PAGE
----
Some like-minded friends and I have unofficially chartered a group called B.A.D.A.S.S. (Brompton And Dahon Adventure and Survival Society). I have a few ideas for B.A.D.A.S.S. "events" that will take advantage of the capabilities unique to folding bikes.

Curt Goodrich: This is my "classic" touring bike and by far my fanciest, most expensive bike (see above about the consequences of fancy, expensive bikes). It actually has big tire clearance, so versatility is greatly improved over that of the actual classic touring bikes from the 1970s and 80s.
goodrich on dirt
mighty steed pre-tour
This bike is actually undergoing some major cosmetic surgery and updating, so it won't look like this anymore. You'll see.

6 comments:

Anonymous said...

Jim

Would you ever add a suspended mountain bike to your collection of machines? Seems like you need a bike for trail excursions and more 'extreme' off roading.

Bald-n-Surly said...

I'm always impressed, after I get back on my CC after a layoff for winter or what have you, how right it feels. Great bike. I even used it for actual cross racing this year. Bit heavy in that world but not terrible. And like you say, takes everything you can throw at it.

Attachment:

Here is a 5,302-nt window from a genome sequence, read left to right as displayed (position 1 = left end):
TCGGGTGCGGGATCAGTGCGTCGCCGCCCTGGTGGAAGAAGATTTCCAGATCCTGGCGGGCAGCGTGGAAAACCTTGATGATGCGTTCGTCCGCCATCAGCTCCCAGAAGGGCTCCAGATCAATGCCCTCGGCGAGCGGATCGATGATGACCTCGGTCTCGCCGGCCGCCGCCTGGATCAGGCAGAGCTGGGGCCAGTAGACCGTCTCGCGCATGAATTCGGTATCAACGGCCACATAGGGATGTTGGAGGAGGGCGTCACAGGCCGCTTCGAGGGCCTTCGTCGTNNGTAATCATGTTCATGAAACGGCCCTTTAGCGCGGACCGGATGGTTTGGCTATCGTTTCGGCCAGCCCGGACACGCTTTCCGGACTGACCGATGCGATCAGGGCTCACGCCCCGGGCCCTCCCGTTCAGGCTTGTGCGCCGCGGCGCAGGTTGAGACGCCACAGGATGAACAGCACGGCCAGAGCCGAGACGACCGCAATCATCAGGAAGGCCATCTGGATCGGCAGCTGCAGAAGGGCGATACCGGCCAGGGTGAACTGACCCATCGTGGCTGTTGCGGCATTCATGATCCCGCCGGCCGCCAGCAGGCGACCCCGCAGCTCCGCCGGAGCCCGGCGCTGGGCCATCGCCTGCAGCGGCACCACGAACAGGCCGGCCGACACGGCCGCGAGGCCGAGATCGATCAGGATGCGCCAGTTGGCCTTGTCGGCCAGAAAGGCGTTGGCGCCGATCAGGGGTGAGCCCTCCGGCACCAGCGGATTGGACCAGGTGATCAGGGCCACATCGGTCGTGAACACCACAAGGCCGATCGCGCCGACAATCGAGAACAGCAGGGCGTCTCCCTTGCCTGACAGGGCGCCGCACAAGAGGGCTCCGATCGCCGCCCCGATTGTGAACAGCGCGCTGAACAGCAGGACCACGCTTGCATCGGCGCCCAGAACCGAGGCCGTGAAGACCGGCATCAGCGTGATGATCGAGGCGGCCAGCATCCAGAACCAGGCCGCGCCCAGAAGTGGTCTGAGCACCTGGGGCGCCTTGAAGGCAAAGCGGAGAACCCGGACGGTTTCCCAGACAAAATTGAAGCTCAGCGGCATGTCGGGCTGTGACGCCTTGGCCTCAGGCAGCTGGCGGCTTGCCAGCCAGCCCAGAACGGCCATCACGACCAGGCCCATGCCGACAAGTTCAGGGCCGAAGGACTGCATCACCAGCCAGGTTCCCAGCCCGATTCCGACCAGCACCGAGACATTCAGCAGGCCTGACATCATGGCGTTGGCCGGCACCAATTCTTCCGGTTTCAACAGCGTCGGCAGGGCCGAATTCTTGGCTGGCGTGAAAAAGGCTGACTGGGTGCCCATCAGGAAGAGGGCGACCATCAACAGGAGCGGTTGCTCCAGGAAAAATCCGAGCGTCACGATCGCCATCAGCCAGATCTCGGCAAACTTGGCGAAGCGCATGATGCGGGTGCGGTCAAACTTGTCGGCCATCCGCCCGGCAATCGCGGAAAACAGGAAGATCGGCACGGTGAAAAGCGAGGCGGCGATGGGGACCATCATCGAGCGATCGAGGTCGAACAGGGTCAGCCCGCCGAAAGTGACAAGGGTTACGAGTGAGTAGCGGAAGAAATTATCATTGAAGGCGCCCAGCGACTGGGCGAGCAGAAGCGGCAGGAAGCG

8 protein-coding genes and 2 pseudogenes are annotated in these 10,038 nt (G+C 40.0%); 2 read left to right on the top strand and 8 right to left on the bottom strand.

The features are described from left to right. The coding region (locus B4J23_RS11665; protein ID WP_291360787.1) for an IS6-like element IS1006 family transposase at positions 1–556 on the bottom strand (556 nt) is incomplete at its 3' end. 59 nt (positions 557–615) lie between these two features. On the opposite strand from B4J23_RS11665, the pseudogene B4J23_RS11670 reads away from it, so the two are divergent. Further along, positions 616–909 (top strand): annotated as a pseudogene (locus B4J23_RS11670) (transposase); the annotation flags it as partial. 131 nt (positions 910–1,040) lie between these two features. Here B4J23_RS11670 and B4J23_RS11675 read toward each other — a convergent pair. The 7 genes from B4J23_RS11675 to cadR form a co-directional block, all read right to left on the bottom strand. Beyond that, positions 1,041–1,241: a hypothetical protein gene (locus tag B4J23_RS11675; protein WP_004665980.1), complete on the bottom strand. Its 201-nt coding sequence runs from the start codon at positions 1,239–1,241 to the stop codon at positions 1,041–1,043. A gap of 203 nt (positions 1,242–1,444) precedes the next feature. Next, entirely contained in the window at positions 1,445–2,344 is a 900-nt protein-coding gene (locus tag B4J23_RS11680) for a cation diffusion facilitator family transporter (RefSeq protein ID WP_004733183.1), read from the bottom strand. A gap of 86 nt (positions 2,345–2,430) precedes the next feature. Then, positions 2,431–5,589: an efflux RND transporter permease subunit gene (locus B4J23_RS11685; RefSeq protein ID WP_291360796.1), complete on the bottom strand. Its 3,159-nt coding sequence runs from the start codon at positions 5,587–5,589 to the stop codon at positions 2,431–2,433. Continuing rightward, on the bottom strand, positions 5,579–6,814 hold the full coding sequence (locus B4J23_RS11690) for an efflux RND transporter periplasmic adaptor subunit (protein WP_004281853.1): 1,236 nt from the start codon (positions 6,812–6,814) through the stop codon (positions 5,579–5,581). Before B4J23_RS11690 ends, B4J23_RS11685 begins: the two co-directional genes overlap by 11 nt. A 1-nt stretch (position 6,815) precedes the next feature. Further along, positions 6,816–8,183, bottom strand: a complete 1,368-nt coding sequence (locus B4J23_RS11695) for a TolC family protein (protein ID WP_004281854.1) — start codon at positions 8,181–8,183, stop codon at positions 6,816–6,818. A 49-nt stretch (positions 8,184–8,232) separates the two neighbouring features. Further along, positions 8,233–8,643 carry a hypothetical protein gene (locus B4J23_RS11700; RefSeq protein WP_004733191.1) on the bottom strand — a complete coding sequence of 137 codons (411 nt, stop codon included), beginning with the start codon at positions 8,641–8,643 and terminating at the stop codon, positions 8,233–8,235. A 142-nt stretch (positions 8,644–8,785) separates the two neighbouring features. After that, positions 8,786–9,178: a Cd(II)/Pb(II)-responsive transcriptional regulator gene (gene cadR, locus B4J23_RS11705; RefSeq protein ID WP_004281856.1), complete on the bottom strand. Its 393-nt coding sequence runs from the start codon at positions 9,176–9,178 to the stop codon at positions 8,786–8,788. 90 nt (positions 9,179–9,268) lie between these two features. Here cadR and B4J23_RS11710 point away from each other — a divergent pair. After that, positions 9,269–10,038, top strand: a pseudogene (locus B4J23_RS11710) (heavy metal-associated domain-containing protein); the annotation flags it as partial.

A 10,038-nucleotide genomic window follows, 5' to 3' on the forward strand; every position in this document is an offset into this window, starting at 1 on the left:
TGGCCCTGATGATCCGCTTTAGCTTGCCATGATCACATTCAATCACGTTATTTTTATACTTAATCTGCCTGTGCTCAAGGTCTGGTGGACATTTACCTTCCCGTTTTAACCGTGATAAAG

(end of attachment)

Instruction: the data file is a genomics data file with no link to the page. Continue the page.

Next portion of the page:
Big Dummy Daddy said...

I'm here to support your "too fancy" hypothesis. I bought my bean green Cross-Check in '01 just after very nearly buying an Atlantis. The Atlantis rode wonderfully, but my awareness of how the inevitability of minor damage would affect my riding psyche tipped in the CC's favor. I've never regretted the choice and still love my CC after more than 10 years, though I do sometimes look longingly at the plethora of braze-ons on the newer models.

Wide Receiver said...

Alas, I was one who failed to achieve Total Enjoyment because my bikes were too special, but 'tis no more. I have shed most such bikes and shall shed one more. (Not put them in the shed! Actually shed them!) I now ride their less expensive brethren which remain with vigor and abandon and I do not hesitate to modify, strip, cannibalize and have my way with them, throwing them up hill and down dale. Forsooth.

Mark said...

Oh, crap. I was thinking about getting one new bike. Now, I'm thinking about getting four!

Anonymous said...

I have a Tubus Duo that I am taking from a Troll to a Cross Check. It fits the Trolls fat front fork perfectly but not the CC. Did you use some spacers or just bend the Duo arms to use with the CC?